Journey and Curriculum Choices
A Meandering and Musing
Part Four—what you would see at our house these days.
(Part One, Part Two, Part Three)
Today…Boo can read quite well. He is pleased when he does his math worksheet. But it can’t be long and repetitive. And it doesn’t need to be. For him.
Roo is five years away from fourteen but I don’t think he’ll be heading to college anytime soon.
If you looked at our day you would see we are at the same time very musically and artistically oriented and very technology oriented. We love reading and own lots of books. Our boys play the piano, they dance, they write their own stories by hand and on the computer, they create art, both techno art and traditional. They use the computer for learning and fun. And sometimes when they have fun they are learning.
As mentioned we’ve added what some see as an unusual choice for an extra curricular—ballet. Roo showed a desire and facility early on and we were fortunate to have access to an exceptional school for ballet. Boo, in traditional Boo form, declared he was having none of THAT. Which was fine with us. But after watching Roo during watch week and meeting the teacher, who may qualify for the sweetest young woman in the world (oh, and she’s a beautiful ballerina) Boo insisted at the last minute he WAS going to dance. Okeedoke.
My approach would be best described as relaxed an eclectic these days. I would love to totally unschool, but don’t see us as having enough drive to arrive at our goals. So we vary what we do. Right now we have a flexible schedule, we may do a unit study in few months and take a break and unschool for awhile after.
Because piano and dance take up a lot of our time I’ve made our schedule around those things for now. Piano is done totally at home so there is no down time or driving time. But we spend a lot of time on the piano. A lot.
Reading is important to me. We read every day Monday through Friday. We read aloud, we do Silent Sustained Reading, we read what is on our lists and things that happen to catch our attention. We have this new basketball class and it is on a dance day so we are out of the house for a long time that day. We still fit reading in. Piano takes a day off that day.
Workbooks are done for a very short time three days a week. I have a large collection and they cover a wide selection of studies. Boo has just a couple he works on. Roo has a different set for each of the three days. Each set has some form of math, some form of English and language arts a dab of history and a little science. These subjects are addressed in his reading time also. The workbooks are a nod to the yardstick traditionalists measure by. It is not a bad thing to measure. But I will not teach to a test or standard that is not ours.
I also believe we are, as a country, sleep deprived. DarlingCaveGeek and I also have strangely wired body clocks that function well later in the day. Did the boys acquire our habits genetically or just by association? I am not sure, but unless there is a pressing reason for rising early Roo and Boo are allowed to sleep until they are no longer tired. Now we do have the occasional bug run through the house, but I do believe that bodies not sleep deprived can fight off illness more effectively and much faster. And so far the theory seems to work for us. So you won’t see us shiny and scrubbed at the table at 7:30, chores done and doing our devotional. We sort of ease into our day.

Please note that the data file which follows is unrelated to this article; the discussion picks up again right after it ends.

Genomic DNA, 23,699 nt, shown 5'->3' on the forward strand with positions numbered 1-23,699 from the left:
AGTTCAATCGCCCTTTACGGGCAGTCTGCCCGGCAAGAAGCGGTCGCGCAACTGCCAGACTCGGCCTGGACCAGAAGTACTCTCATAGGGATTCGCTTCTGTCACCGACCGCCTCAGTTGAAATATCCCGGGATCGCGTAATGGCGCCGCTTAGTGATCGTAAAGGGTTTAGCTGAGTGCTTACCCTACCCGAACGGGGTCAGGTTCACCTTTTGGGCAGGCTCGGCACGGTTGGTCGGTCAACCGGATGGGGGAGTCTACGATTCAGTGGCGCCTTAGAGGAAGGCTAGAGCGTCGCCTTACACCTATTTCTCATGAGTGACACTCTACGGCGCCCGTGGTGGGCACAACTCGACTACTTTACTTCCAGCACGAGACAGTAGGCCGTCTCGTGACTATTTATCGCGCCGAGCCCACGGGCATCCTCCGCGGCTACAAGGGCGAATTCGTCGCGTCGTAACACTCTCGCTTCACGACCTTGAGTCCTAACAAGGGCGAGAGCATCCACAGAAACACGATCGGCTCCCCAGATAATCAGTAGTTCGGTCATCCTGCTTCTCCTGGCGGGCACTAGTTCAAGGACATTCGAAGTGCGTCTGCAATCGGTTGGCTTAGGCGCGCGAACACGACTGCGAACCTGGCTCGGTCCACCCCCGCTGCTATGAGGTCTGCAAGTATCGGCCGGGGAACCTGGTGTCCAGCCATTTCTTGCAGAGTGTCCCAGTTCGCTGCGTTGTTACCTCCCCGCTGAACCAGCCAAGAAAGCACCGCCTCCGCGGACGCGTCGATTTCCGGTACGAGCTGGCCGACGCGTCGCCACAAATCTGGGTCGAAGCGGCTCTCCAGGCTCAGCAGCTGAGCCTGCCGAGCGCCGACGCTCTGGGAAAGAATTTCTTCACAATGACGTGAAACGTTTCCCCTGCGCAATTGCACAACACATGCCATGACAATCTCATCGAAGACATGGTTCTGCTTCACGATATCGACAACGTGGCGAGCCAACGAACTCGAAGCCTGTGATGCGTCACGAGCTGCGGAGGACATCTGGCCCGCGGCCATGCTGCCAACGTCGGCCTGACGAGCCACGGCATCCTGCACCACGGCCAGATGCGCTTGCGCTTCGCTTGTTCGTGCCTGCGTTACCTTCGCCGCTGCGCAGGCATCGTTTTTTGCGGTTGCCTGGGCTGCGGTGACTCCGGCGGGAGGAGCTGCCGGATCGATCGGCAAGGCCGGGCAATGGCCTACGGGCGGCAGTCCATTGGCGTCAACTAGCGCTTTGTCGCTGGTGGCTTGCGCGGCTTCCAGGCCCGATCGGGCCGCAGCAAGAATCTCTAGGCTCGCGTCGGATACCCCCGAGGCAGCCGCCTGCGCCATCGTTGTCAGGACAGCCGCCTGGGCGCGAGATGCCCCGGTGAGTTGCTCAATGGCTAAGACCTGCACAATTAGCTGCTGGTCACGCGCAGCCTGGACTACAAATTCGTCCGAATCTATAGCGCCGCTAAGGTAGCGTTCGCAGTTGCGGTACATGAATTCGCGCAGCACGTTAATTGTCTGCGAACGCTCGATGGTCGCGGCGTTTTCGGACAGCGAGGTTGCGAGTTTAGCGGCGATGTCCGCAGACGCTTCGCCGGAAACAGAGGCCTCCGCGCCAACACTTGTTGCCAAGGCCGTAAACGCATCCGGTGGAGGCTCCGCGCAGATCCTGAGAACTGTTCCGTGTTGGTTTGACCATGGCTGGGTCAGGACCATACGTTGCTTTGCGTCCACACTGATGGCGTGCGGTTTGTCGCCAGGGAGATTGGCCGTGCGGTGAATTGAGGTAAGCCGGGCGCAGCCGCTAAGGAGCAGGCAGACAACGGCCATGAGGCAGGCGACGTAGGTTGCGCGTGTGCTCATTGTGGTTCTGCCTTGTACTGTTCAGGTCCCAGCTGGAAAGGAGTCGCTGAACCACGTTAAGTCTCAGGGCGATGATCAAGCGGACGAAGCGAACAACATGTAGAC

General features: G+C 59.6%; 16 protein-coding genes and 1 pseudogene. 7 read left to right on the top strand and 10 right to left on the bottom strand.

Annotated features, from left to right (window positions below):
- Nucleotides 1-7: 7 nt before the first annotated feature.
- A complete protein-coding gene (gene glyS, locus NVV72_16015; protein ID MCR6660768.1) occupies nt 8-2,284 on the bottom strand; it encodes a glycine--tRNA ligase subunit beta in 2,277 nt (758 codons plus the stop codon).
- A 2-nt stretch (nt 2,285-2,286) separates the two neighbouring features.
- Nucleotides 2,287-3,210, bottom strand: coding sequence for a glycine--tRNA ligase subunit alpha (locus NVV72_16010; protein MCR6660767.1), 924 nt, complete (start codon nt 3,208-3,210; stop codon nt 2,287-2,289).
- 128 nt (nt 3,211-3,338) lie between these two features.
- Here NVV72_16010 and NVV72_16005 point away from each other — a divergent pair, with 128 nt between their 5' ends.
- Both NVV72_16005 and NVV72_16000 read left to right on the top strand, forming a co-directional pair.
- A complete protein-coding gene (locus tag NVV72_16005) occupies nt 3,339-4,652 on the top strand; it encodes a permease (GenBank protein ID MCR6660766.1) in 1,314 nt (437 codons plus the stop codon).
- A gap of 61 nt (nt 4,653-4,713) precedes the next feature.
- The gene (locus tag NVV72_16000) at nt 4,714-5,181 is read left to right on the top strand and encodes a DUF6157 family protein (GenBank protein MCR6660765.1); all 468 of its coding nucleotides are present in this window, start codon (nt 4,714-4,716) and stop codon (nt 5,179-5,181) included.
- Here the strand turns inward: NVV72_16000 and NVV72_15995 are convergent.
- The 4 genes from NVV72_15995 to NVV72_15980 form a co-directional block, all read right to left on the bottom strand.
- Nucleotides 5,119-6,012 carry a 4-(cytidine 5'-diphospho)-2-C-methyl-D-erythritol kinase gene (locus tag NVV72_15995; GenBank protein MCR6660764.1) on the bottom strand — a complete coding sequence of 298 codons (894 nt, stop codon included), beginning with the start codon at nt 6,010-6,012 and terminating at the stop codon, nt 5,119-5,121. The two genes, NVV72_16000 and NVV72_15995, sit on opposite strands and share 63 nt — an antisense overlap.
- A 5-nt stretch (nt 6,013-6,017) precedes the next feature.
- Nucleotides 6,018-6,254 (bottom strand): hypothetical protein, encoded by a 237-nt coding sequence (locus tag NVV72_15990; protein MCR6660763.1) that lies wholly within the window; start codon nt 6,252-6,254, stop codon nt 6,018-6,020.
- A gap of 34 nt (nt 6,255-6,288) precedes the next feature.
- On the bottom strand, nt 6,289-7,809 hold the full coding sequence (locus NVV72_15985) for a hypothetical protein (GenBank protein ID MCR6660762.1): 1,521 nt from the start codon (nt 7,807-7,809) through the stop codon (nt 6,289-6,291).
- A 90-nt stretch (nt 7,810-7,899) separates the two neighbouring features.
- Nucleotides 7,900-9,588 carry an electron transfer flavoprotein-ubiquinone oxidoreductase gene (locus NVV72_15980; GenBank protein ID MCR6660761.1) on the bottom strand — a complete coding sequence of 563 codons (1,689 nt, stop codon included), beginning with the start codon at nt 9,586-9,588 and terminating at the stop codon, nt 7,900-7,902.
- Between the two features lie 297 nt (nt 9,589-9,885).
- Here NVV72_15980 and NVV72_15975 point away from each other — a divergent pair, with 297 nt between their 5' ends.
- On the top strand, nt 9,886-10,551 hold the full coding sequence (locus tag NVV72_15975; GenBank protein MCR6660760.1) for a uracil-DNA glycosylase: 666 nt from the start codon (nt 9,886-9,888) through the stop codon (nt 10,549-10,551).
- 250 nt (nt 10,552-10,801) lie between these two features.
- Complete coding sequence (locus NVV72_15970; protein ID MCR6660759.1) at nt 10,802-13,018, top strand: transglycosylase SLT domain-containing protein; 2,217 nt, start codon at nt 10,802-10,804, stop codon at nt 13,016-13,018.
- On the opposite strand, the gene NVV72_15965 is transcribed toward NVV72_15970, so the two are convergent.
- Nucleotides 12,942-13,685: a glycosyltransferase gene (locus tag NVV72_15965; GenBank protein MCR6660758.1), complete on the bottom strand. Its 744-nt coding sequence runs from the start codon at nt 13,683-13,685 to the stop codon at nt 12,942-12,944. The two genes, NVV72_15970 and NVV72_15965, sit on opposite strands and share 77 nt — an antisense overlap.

We school using the computer, occasional field trips, using videos and television. For the first time in our journey we’ve joined a relaxed group of homeschoolers for our P.E. We are starting to school at the grocery store. I’m not counting that so much in the record-keeping, but it does become a natural progression. And time needs to be allowed for it. With some apprehension, I see that schooling is taking place in the car. It’s not the geography/map reading skills that worry me. It’s the, “Now when I start driving…” questions. But, hey! At least they are asking. And they are becoming quite the proficient backseat drivers.
What was my goal in writing this long, long, piece on our school and my philosophy? I think I have arrived at the belief that every parent should choose the best for their child within the framework of what is feasible in their lives. Not every one should homeschool. Homeschool may only last a season for some. Everyone who homeschools has a right to school the way they feel led to that is best for their children. It will not always look the same. Before someone accuses someone else of not “doing it right” the fruit of the family should be examined. I do not advocate abuse, but that is the exception, not the rule. That should never happen, but sadly it does.
I think for the most part we are over-legislated and people are trained to let others think for them. Many people really do believe that the school system today is what has always been in place. And it hasn’t and it isn’t perfect. But I know many beautiful teachers who do the best they can. And for some children it is a safer haven than home. That is sad.
My goal is to encourage people to pray, research and explore options for their families. To share resources and not judge but build up other families in their choices. To pray if you think someone could do better, offer only options and leave it be at that. I think school should be a joy. I think learning should be a joy and a delight and never end as we travel through this amazing world the Creator has graced us with.
This I recall to my mind, therefore have I hope. It is of the Lord’s mercies that we are not consumed, because his compassions fail not. They are new every moring: great is thy faithfulness. The Lord is my portion saith my soul: therefore will I hope in him. The Lord is good unto them that wait for Him, to the soul that seeketh him. It is good that a man should both hope and quietly wait for the salvation of the LORD. Lamentations 3: 21-26